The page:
Their bodies were initially lost but later found and funerals for all those killed were to be held in a secret closed nuclear research town in Sarov from where foreigners are banned.

According to one version, the troubling missile accident came as the scientists were working on the nuclear engine of deadly Burevestnik cruise missile with 'unlimited range' - nicknamed the 'Flying Chernobyl' - when it exploded.

One of the dead was Evgeny Korotaev, 50, a leading electronics engineer and also a popular DJ, whose second wife had given birth to twin girls just seven months ago.

Like the other dead, he worked for the classified Institute of Experimental Physics based in Sarov, 235 miles east of Moscow, known as Arzamas-16 in Soviet times.

Vyacheslav Lipshev, 40, was one of the experts killed in the blast. His widow Natalia Alexeeva, 40, posted a tribute: 'I love you my dear, how will I live without you? You are my everything.'

Vyacheslav Lipshev, 40, was one of the experts killed in the blast. His widow Natalia Alexeeva, 40, posted a tribute: 'I love you my dear, how will I live without you? You are my everything.'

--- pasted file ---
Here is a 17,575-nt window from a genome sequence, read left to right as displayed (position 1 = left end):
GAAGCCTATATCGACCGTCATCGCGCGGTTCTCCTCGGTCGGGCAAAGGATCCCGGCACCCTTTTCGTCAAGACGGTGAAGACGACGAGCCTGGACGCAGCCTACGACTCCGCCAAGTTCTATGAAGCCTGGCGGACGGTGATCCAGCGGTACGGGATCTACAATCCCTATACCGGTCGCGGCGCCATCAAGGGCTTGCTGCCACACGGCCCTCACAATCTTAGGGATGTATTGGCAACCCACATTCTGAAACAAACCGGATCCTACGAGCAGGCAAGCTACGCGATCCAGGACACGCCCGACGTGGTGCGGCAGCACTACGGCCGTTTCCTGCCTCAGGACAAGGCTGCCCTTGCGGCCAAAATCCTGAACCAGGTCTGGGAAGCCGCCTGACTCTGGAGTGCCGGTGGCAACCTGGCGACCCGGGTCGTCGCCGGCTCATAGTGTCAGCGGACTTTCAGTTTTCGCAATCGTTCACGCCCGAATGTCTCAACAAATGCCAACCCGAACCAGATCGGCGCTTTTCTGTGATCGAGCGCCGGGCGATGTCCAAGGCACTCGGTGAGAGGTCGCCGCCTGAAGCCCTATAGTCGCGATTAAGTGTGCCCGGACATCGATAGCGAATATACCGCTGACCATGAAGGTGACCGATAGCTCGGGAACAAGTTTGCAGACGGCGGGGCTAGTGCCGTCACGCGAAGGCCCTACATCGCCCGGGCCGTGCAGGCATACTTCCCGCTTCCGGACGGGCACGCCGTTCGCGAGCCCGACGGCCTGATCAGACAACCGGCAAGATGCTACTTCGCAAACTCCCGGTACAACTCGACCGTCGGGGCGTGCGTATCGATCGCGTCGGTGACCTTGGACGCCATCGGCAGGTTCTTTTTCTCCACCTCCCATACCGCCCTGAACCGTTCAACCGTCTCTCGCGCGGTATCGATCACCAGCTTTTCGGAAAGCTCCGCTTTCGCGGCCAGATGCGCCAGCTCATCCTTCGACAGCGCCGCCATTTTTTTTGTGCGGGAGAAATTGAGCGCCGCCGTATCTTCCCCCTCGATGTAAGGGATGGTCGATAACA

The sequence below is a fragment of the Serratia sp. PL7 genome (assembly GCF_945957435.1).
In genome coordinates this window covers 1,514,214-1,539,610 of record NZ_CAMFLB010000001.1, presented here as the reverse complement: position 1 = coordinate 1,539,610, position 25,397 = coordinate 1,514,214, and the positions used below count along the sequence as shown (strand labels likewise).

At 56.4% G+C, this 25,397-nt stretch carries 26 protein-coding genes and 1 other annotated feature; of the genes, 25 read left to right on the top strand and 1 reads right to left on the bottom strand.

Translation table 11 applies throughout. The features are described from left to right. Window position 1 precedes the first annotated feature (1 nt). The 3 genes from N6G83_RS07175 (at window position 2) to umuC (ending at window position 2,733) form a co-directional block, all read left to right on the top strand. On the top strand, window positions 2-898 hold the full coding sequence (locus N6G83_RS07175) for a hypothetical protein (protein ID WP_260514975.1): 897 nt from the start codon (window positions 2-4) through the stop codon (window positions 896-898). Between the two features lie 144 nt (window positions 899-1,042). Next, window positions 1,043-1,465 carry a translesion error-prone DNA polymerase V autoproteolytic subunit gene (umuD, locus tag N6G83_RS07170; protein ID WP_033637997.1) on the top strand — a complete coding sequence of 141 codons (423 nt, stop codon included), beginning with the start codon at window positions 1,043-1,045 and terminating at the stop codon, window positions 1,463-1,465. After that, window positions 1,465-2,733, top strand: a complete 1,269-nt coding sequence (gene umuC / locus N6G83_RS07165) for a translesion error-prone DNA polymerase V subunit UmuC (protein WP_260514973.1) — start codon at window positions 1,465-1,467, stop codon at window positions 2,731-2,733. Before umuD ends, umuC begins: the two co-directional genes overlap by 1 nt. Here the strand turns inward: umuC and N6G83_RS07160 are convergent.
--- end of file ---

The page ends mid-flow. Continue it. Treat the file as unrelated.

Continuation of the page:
Software and hardware specialist Alexey Vyushin, 43, who had developed a high-energy photon spectrometer was also killed
Another killed was Vyasheslav Yanovsky, 71, one of Russia's most senior nuclear scientists, deputy head of research and testing at the institute

Software and hardware specialist Alexey Vyushin (left), 43, and Vyasheslav Yanovsky (right), 71, were both killed

His daughter from the first marriage, Oksana, 26, posted a childhood picture of her with her father and the caption: 'Daddy, I love you so much.'

She only recently gave birth to his grandchild.

Another killed was Vyasheslav Yanovsky, 71, one of Russia's most senior nuclear scientists, deputy head of research and testing at the institute.

He was an 'honoured worker' of Moscow's nuclear industry, and died alongside Vyacheslav Lipshev, 40, head of the institute's research and development team.

Lipishev's widow Natalia Alexeeva, 40, posted a tribute: 'I love you my dear, how will I live without you? You are my everything.'

Software and hardware specialist Alexey Vyushin, 43, who had developed a high-energy photon spectrometer, and Sergey Pichugin, 45, a testing engineer, were also killed.

One of the dead was Evgeny Korotaev, 50, a leading electronics engineer and also a popular DJ, whose second wife had given birth to twin girls just seven months ago.